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Mary September and her son in front of the federal building in downtown Seattle during a Nov. 20 immigration reform rally. (Photo by Mohamud Yussuf / OneAmerica).

It’s Christmas Day, and my eight-year-old son and I are in Denver on a layover to Austin to be with my sister’s family.

The airport TV screens are filled with year-end stats and reviews. I am pondering a few stats of my own: 4,272 is the number of days I’ve been married and 1,170 is the number of days my husband and I have been living on separate continents. Our son has been alive 2,598 days, and he has spent 45 percent of his life away from his dad. And on this day especially, it became abundantly clear to me we have spent far too many Christmases apart.

Three years ago, I left my life in rural Malawi — and 15 bouts of malaria — to return to the states with my son. I thought I was coming home. I assumed my family would be welcome, but instead, have found that on the issue of keeping my family together, my country is more my adversary than my advocate.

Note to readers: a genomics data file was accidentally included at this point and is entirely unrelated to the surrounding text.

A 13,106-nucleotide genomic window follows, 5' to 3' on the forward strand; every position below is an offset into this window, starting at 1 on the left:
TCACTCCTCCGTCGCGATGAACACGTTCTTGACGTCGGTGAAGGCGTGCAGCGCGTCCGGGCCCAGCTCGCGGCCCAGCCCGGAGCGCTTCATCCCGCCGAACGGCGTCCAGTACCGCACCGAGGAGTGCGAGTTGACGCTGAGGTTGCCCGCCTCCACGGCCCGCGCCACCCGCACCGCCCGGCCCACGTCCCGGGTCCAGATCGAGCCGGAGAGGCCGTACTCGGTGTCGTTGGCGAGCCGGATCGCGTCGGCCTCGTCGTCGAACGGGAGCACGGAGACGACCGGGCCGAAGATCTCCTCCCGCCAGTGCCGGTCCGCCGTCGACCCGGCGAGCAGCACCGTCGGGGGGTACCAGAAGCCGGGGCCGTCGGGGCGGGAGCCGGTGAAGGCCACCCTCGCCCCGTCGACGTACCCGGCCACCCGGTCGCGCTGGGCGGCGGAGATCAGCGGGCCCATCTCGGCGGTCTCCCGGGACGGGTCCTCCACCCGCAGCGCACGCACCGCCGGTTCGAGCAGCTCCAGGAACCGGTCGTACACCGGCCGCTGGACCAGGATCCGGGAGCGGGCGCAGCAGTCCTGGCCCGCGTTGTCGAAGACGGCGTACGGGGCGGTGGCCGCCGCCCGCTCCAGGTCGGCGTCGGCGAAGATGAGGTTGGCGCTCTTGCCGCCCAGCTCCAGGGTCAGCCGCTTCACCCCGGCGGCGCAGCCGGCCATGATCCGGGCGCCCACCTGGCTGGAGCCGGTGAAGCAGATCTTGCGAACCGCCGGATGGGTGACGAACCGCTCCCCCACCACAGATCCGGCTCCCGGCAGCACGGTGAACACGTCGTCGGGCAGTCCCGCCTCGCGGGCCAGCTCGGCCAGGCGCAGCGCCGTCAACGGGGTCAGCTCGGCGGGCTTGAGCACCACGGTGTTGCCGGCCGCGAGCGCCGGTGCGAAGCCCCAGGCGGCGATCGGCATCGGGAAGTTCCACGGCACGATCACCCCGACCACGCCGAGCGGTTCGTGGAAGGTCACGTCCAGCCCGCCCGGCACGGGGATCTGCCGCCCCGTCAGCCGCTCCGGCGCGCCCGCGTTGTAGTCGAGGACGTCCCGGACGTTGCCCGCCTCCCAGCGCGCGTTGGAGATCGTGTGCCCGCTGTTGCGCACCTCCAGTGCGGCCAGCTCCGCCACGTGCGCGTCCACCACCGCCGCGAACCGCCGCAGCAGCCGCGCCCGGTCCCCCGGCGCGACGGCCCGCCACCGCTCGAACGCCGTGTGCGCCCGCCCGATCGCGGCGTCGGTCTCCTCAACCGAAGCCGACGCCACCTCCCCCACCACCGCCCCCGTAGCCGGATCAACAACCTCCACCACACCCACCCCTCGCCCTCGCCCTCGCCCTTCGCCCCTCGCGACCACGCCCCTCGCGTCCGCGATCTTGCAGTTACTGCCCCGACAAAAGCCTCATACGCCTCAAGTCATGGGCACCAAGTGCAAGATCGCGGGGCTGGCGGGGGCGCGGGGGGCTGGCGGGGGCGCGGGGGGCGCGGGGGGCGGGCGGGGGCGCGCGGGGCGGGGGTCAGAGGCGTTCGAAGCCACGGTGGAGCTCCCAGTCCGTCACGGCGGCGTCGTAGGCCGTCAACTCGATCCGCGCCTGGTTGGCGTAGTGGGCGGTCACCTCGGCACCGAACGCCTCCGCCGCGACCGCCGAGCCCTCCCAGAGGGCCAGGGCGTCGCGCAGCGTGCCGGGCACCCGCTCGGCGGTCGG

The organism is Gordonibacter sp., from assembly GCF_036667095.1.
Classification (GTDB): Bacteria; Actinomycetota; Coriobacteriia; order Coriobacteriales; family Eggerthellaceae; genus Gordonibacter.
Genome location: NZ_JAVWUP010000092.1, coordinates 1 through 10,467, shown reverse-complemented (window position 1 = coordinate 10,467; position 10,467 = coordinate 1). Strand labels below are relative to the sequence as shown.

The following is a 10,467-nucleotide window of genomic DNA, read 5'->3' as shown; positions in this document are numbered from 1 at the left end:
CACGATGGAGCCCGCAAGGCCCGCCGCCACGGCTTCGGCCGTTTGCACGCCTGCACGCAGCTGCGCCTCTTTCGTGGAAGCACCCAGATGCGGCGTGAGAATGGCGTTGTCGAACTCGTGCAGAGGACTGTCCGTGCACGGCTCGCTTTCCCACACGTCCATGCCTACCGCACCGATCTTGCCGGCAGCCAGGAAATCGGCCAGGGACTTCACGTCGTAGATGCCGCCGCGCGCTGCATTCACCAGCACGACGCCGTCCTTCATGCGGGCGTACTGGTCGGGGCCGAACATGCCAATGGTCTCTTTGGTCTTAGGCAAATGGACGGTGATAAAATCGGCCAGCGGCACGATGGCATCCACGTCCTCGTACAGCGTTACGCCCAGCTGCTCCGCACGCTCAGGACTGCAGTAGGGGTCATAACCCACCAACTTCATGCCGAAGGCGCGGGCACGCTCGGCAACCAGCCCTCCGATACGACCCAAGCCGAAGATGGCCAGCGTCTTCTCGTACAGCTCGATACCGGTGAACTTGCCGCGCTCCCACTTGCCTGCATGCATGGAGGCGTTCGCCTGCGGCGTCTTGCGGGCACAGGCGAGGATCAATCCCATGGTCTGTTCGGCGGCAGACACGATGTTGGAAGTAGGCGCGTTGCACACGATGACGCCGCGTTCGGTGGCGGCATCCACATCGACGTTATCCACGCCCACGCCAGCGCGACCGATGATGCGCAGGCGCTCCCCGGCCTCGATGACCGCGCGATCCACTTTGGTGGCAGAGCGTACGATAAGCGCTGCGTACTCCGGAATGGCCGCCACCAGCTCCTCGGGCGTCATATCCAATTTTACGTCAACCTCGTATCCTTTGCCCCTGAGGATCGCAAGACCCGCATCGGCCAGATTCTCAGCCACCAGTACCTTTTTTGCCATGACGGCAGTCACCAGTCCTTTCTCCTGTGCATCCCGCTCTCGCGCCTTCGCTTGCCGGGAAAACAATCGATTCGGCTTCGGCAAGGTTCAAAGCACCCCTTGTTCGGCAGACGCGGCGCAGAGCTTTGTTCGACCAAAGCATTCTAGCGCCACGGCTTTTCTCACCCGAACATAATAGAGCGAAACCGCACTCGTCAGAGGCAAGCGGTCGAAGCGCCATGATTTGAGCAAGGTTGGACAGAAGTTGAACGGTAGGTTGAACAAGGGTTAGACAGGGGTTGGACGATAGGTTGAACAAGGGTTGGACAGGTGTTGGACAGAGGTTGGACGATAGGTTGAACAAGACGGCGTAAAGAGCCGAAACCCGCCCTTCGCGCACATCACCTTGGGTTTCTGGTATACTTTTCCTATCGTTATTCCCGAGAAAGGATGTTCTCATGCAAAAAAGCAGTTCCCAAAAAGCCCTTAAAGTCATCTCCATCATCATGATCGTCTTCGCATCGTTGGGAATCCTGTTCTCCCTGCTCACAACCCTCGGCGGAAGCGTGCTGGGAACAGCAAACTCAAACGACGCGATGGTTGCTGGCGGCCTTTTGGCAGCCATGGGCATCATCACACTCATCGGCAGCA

“Many things that shouldn’t have happened, happened because of money,” says Wang Youliang.

“The situation [in Wenzhou] is a secret everybody knows, but you can’t talk about it in public.”

He is a young entrepreneur and shoe manufacturer working in Wenzhou, China. Among his friends, five failed factory owners fled and one killed himself.

The country that is predicted to be the next big super power on the world economic stage has its own hidden crisis.

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Tuareg people spread across five nations in the central Sahara have long sought independence. But last January rebels in Northen Mali began a movement for succession. (Photo via <a href="http://www.magharebia.com/cocoon/awi/xhtml1/en_GB/homepage/"> magharebia.com</a>)

Tuareg people spread across five nations in the central Sahara have long sought independence. But last January rebels in Northen Mali began a movement for succession. (Photo via magharebia.com)

Until a couple weeks ago, you probably didn’t think much about Mali, the large, former French colony that spans North and West Africa.

I know I didn’t.

But then we started hearing about French troops invading northern Mali, and militants kidnapping foreign workers in Algeria and that this all somehow connected to the fall of Gaddafi in Libya.

So, what’s going on in North Africa, and why does it matter to us way over here in Seattle?